• In addition to flexibility in age, CPT will consider a wide variety of breeds, dependent upon the specifications of the client program and client preferences. Nevertheless, all things considered, the breeds most commonly recommended by CPT are Labradoodles and Labrador Retrievers. Yet, CPT has trained service dogs comprising a diverse array of breeds- from a Dachshund mix and a Beagle on the small side to purebred Rottweilers and Great Pyrenees on the large end- and multiple Golden Retrievers., Labrador Retrievers, and Labradoodles in the middle.
Subsequently, soon after Harold was 8 weeks of age and ready to begin his service dog education, Julia visited Atlanta, picked up Harold from the breeder, took him to a local veterinarian suggested by the CPT Trainer, and then transported Harold to the CPT board training site.
• The CPT Board Train Service Dog Programhas multiple phases. Phase I is the initial program interview described above. Phase II is the completion of a CPT Service Dog Contract that includes customized program specifications. Phase III is the candidate search, evaluation, and selection process. Phase 4 is the training stage(s). And Phase 5 concludes the program with post-board handler training and continued maintenance.
• In addition to the Board Train Program, there are 2 other CPT Service Dog Programs.In the Hands-On Programwe use group class, private instruction, in-home private instruction, and remote private instruction to teach clients how to educate their dogs. In the Combo Program we combine hands-on services with board training, so that there is a board train option when clients fall behind timelines or have difficulty training certain behaviors.
• Consequently, the CPT Service Dog Program features 3 solutions that can meet the needs of persons with varying timelines, preferences, abilities, disabilities, and budgets.
The Stage 1 Board Train Process
On July 30 Harold began his board training adventure. During Harold’s first-stage board train he resided at the suburban Alpharetta home of CPT Trainer Jeanne Hodson. The first-stage board train aims to set a solid foundation for Harold’s later training and overall long-term success. Jeanne’s main objectives were to:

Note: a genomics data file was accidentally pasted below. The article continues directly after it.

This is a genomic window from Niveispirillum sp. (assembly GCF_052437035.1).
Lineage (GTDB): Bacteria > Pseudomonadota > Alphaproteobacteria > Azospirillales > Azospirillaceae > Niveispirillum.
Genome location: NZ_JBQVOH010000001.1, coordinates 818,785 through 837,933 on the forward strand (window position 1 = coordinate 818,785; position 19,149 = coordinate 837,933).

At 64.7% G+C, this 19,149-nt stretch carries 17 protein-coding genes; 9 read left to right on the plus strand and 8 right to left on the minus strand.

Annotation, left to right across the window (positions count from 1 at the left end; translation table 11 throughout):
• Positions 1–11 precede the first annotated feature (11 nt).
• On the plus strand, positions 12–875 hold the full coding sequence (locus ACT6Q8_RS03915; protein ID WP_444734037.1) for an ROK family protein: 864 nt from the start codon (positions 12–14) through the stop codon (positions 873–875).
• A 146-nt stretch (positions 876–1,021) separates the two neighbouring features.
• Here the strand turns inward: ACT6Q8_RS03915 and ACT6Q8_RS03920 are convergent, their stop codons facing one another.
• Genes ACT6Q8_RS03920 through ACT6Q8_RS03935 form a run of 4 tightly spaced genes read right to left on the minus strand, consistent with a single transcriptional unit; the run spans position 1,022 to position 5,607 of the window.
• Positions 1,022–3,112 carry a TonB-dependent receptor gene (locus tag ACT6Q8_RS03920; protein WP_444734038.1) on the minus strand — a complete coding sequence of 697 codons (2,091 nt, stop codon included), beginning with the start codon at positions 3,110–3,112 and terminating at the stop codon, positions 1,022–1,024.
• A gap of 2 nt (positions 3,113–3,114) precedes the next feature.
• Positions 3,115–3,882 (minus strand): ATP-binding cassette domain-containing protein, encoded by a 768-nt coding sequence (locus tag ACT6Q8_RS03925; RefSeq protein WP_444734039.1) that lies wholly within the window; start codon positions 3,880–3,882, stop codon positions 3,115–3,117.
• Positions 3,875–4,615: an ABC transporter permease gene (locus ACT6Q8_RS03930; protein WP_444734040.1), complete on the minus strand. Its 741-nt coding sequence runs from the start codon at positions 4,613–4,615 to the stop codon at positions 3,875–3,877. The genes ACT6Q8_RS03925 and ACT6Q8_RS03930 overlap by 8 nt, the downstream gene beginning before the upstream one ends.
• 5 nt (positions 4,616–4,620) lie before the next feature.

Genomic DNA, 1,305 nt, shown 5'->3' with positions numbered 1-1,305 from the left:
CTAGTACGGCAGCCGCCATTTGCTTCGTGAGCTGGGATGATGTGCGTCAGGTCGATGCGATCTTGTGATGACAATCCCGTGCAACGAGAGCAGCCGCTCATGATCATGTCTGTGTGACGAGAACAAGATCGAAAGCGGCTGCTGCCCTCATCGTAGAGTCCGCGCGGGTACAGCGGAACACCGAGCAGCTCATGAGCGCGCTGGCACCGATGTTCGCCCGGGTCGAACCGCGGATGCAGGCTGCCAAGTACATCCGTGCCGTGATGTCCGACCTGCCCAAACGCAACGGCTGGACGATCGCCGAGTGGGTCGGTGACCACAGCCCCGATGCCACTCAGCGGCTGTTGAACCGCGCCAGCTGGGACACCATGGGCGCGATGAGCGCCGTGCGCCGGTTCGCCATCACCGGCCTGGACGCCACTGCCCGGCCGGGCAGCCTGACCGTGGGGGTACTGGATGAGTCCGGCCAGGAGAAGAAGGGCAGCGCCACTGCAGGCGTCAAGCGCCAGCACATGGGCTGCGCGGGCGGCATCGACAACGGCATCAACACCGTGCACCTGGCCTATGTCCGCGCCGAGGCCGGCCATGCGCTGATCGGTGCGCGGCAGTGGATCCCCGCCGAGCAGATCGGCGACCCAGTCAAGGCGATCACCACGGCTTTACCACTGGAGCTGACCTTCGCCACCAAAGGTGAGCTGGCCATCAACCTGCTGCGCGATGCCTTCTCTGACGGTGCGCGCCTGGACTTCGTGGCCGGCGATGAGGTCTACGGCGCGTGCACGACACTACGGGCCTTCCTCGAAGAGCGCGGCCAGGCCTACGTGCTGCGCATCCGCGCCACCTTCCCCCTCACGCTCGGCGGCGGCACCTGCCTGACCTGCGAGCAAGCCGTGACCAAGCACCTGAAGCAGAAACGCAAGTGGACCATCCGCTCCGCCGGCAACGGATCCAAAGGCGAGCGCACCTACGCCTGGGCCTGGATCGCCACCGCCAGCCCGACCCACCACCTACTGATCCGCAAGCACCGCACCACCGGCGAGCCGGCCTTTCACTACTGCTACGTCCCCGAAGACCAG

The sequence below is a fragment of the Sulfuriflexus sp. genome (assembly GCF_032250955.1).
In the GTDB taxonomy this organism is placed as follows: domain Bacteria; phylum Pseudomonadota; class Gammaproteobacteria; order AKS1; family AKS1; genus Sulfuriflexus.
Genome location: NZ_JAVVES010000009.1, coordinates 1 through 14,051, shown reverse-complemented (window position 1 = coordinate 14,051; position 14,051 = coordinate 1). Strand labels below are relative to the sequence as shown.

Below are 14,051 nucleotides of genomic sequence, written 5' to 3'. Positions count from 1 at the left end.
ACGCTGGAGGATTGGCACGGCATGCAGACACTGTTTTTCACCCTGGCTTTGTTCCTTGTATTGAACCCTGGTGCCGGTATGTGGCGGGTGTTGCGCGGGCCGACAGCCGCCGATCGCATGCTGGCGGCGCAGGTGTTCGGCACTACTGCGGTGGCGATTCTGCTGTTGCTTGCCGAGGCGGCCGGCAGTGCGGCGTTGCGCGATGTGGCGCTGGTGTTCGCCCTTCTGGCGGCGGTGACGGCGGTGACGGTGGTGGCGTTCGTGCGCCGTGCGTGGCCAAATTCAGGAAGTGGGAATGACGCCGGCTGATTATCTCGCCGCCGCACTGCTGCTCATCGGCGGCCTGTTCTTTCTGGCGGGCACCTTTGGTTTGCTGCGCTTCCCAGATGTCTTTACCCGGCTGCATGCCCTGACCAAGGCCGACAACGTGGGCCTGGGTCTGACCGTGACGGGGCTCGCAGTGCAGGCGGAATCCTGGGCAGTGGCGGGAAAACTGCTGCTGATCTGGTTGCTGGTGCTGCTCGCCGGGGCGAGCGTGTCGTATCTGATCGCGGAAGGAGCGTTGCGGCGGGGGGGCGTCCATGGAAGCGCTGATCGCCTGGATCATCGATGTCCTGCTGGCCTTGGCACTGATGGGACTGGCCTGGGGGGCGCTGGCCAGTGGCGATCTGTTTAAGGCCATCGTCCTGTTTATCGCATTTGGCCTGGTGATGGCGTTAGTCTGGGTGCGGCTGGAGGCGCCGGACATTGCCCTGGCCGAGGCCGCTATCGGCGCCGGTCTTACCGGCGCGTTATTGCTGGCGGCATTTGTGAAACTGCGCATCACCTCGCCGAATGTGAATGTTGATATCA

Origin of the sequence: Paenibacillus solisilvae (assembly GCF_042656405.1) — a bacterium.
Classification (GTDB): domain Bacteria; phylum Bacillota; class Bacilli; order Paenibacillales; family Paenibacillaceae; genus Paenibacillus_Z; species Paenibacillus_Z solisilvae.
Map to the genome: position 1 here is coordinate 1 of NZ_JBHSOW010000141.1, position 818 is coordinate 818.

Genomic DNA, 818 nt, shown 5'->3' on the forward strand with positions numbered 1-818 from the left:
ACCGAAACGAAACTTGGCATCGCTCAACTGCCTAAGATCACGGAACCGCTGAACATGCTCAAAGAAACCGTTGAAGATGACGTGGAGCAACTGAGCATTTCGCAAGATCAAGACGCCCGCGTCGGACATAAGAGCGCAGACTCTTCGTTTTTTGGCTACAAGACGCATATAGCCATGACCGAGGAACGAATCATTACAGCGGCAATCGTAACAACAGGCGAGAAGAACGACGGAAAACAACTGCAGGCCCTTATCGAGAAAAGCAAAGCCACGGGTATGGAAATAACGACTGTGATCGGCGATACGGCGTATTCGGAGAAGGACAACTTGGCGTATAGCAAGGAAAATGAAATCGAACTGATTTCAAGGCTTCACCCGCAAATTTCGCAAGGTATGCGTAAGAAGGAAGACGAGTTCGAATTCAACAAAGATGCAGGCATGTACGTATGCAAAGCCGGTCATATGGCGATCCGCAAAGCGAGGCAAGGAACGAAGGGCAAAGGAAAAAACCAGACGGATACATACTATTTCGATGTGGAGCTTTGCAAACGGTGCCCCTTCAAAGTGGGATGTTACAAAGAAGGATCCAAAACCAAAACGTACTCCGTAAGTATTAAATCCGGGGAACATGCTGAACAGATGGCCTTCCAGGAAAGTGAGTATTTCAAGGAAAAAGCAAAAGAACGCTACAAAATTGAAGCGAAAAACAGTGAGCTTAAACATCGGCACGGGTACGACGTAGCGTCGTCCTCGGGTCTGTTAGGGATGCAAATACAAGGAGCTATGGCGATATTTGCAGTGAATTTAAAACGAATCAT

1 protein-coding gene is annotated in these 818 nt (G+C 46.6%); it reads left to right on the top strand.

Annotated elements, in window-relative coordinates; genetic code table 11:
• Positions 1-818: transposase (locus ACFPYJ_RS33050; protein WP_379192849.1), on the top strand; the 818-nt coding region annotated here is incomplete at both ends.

•housebreak Harold, which in CPT parlance means teach him definitively “outdoors good, indoors bad,” so that he will not urinate or defecate inside Jeane’s home or any other indoor environment;
• teach Harold preventive household manners (chewing, barking, jumping, digging, raiding trash, stealing food, stealing objects, climbing on the furniture, bolting, chasing the cat, et al.), so that he learns good habits from the onset;
• teach Harold proper car behavior, so that he learns to calmly and quietly remain reclined in the rear seat or confined within a crate or by a seat belt- the choice will depend upon the vehicle driven by the client- or in Julia’s case her close friends, as she presently is not allowed to drive;
• teach Harold to lay in a down-stay position underneath a seat while transported on public transportation– which will be Julia’s primary mode of transportation in New York City;
• expose Harold to multiple proprioception and tactile sensory stimulation exercises that should maximize his confidence, body awareness, coordination, strength, flexibility, and overall athleticism;
•socialize Harold with humans, dogs, and cats and expose him to multiple public, private, commercial, and residential environments, so that he remains relaxed, without exhibiting anxiety or excitability, when meeting a novel person, dog, or cat or when visiting new places; and